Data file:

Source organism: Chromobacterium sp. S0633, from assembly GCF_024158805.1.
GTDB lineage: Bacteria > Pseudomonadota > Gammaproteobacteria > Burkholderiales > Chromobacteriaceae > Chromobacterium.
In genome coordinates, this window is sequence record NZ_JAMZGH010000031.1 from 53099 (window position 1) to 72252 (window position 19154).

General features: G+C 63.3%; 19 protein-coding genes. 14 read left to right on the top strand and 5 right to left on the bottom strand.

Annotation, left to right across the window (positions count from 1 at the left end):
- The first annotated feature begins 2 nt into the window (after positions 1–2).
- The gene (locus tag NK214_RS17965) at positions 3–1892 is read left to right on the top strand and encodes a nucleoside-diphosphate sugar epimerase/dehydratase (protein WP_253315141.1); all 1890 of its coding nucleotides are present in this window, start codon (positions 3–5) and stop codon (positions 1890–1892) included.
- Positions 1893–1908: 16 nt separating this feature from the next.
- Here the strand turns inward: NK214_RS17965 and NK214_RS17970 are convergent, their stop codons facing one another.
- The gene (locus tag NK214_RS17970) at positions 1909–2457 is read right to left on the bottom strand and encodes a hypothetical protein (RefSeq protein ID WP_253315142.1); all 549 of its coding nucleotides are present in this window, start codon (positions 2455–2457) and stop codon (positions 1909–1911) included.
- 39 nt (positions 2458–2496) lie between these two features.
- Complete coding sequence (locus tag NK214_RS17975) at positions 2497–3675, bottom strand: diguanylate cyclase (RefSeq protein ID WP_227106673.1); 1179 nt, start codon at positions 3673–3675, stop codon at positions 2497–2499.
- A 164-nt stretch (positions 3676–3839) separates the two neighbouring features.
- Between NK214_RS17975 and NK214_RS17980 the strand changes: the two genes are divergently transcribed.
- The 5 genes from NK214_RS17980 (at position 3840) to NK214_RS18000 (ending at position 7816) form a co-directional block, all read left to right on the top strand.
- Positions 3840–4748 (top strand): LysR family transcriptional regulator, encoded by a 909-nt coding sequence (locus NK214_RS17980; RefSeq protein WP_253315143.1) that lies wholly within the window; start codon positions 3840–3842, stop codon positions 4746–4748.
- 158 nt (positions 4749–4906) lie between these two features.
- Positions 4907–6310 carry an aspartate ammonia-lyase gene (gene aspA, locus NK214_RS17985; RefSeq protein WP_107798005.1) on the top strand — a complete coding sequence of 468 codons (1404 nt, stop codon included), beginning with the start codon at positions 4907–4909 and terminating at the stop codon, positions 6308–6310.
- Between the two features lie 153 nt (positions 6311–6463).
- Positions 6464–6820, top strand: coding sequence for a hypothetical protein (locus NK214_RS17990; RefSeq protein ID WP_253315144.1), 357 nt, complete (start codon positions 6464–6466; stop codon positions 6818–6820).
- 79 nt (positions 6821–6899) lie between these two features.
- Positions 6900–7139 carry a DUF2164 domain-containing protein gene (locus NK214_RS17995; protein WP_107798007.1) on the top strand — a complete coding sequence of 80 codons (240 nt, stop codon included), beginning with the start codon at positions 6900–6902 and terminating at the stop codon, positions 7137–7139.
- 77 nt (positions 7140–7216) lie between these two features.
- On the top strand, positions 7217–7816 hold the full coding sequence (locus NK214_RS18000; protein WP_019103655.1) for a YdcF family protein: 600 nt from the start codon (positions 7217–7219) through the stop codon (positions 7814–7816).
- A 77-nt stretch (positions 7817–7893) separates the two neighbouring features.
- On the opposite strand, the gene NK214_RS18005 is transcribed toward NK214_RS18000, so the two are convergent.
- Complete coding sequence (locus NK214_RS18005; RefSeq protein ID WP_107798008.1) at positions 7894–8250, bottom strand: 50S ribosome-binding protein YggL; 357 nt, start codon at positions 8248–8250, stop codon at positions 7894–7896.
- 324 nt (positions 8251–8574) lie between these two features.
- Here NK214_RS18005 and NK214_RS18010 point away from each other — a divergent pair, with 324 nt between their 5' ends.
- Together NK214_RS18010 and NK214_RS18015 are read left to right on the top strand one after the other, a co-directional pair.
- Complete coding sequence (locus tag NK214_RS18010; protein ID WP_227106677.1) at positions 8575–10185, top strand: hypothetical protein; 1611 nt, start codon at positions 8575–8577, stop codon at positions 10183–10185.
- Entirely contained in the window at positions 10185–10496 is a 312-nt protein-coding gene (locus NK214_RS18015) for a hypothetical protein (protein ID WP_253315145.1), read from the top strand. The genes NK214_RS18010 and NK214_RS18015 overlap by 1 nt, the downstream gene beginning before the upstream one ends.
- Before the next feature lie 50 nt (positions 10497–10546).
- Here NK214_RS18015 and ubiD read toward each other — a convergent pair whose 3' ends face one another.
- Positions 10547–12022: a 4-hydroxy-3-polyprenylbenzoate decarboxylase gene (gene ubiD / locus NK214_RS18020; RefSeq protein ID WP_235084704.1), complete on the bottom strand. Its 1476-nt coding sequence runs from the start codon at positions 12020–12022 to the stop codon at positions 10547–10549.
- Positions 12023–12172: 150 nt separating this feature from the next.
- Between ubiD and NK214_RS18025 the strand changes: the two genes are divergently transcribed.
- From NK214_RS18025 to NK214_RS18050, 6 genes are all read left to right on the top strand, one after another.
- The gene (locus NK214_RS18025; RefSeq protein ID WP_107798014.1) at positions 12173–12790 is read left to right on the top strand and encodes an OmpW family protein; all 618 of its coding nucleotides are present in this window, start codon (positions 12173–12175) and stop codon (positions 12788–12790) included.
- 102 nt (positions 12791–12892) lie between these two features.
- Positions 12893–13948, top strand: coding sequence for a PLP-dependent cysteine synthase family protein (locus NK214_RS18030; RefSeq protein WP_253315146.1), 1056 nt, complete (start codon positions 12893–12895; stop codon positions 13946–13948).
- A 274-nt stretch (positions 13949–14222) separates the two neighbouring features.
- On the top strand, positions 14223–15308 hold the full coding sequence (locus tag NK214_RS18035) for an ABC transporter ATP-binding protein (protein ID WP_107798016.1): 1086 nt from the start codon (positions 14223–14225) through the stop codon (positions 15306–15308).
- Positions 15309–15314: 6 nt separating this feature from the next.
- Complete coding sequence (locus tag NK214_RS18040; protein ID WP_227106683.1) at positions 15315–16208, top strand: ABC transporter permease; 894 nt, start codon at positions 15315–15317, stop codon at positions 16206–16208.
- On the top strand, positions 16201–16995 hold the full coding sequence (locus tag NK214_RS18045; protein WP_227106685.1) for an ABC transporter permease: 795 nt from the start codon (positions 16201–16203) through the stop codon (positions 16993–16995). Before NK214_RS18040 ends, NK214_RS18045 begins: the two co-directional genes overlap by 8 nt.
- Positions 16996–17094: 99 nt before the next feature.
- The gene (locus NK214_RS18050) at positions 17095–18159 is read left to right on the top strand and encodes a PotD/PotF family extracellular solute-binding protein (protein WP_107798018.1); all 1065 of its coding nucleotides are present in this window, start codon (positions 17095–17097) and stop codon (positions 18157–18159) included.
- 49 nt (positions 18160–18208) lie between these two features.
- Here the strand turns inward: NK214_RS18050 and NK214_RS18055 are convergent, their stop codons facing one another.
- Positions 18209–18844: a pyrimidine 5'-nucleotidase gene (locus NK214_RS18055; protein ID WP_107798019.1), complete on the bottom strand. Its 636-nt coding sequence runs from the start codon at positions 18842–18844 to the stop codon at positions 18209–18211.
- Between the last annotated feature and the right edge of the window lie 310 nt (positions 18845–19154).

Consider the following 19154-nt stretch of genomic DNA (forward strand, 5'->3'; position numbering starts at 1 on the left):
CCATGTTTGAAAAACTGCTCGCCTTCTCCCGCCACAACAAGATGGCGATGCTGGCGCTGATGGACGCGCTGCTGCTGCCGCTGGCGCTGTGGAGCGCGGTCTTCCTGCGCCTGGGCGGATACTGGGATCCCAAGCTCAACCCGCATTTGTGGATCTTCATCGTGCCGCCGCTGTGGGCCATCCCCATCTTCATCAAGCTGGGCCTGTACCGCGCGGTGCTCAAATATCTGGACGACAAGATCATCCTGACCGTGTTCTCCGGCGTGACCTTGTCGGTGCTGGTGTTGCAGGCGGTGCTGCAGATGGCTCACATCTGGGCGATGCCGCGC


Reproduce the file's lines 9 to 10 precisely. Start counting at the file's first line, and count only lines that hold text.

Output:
- Here the strand turns inward: NK214_RS17965 and NK214_RS17970 are convergent, their stop codons facing one another.
- The gene (locus tag NK214_RS17970) at positions 1909–2457 is read right to left on the bottom strand and encodes a hypothetical protein (RefSeq protein ID WP_253315142.1); all 549 of its coding nucleotides are present in this window, start codon (positions 2455–2457) and stop codon (positions 1909–1911) included.